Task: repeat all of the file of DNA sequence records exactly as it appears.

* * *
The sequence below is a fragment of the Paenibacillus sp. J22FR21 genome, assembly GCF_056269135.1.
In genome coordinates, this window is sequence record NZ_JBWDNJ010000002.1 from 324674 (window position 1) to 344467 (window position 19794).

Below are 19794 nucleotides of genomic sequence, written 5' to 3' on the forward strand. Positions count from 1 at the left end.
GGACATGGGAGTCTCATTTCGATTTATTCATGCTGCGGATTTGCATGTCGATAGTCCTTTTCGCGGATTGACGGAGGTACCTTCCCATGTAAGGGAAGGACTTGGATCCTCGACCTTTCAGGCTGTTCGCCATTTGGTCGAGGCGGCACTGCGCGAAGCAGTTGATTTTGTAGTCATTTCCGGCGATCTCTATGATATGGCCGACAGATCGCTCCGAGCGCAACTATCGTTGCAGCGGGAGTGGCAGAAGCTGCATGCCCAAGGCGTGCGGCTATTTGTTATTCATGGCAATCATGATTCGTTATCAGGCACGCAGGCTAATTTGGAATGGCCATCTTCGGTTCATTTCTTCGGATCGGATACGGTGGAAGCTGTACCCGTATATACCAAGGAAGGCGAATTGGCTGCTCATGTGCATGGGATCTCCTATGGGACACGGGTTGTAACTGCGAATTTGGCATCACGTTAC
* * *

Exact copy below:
The sequence below is a fragment of the Paenibacillus sp. J22FR21 genome, assembly GCF_056269135.1.
In genome coordinates, this window is sequence record NZ_JBWDNJ010000002.1 from 324674 (window position 1) to 344467 (window position 19794).

Below are 19794 nucleotides of genomic sequence, written 5' to 3' on the forward strand. Positions count from 1 at the left end.
GGACATGGGAGTCTCATTTCGATTTATTCATGCTGCGGATTTGCATGTCGATAGTCCTTTTCGCGGATTGACGGAGGTACCTTCCCATGTAAGGGAAGGACTTGGATCCTCGACCTTTCAGGCTGTTCGCCATTTGGTCGAGGCGGCACTGCGCGAAGCAGTTGATTTTGTAGTCATTTCCGGCGATCTCTATGATATGGCCGACAGATCGCTCCGAGCGCAACTATCGTTGCAGCGGGAGTGGCAGAAGCTGCATGCCCAAGGCGTGCGGCTATTTGTTATTCATGGCAATCATGATTCGTTATCAGGCACGCAGGCTAATTTGGAATGGCCATCTTCGGTTCATTTCTTCGGATCGGATACGGTGGAAGCTGTACCCGTATATACCAAGGAAGGCGAATTGGCTGCTCATGTGCATGGGATCTCCTATGGGACACGGGTTGTAACTGCGAATTTGGCATCACGTTAC